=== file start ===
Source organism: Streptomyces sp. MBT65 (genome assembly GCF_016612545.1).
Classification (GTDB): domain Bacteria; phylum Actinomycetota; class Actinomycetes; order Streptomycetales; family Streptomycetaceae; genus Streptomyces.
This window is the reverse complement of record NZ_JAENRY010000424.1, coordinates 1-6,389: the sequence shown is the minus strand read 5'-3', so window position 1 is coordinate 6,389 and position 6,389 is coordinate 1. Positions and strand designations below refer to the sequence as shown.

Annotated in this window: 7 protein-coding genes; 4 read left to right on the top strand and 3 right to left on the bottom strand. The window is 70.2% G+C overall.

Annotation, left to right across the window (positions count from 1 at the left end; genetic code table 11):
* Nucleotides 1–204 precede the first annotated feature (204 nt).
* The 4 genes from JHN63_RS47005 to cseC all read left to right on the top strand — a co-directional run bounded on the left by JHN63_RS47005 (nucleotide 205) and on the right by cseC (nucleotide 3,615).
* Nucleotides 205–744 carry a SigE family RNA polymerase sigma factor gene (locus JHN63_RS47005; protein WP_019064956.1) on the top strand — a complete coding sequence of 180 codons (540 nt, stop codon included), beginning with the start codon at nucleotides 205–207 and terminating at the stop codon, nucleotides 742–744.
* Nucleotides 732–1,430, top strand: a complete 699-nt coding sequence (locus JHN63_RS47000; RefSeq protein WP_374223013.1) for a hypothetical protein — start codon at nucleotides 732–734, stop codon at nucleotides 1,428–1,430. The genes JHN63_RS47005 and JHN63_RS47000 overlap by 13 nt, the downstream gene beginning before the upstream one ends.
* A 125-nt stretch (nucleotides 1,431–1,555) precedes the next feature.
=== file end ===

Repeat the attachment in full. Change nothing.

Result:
Source organism: Streptomyces sp. MBT65 (genome assembly GCF_016612545.1).
Classification (GTDB): domain Bacteria; phylum Actinomycetota; class Actinomycetes; order Streptomycetales; family Streptomycetaceae; genus Streptomyces.
This window is the reverse complement of record NZ_JAENRY010000424.1, coordinates 1-6,389: the sequence shown is the minus strand read 5'-3', so window position 1 is coordinate 6,389 and position 6,389 is coordinate 1. Positions and strand designations below refer to the sequence as shown.

Annotated in this window: 7 protein-coding genes; 4 read left to right on the top strand and 3 right to left on the bottom strand. The window is 70.2% G+C overall.

Annotation, left to right across the window (positions count from 1 at the left end; genetic code table 11):
* Nucleotides 1–204 precede the first annotated feature (204 nt).
* The 4 genes from JHN63_RS47005 to cseC all read left to right on the top strand — a co-directional run bounded on the left by JHN63_RS47005 (nucleotide 205) and on the right by cseC (nucleotide 3,615).
* Nucleotides 205–744 carry a SigE family RNA polymerase sigma factor gene (locus JHN63_RS47005; protein WP_019064956.1) on the top strand — a complete coding sequence of 180 codons (540 nt, stop codon included), beginning with the start codon at nucleotides 205–207 and terminating at the stop codon, nucleotides 742–744.
* Nucleotides 732–1,430, top strand: a complete 699-nt coding sequence (locus JHN63_RS47000; RefSeq protein WP_374223013.1) for a hypothetical protein — start codon at nucleotides 732–734, stop codon at nucleotides 1,428–1,430. The genes JHN63_RS47005 and JHN63_RS47000 overlap by 13 nt, the downstream gene beginning before the upstream one ends.
* A 125-nt stretch (nucleotides 1,431–1,555) precedes the next feature.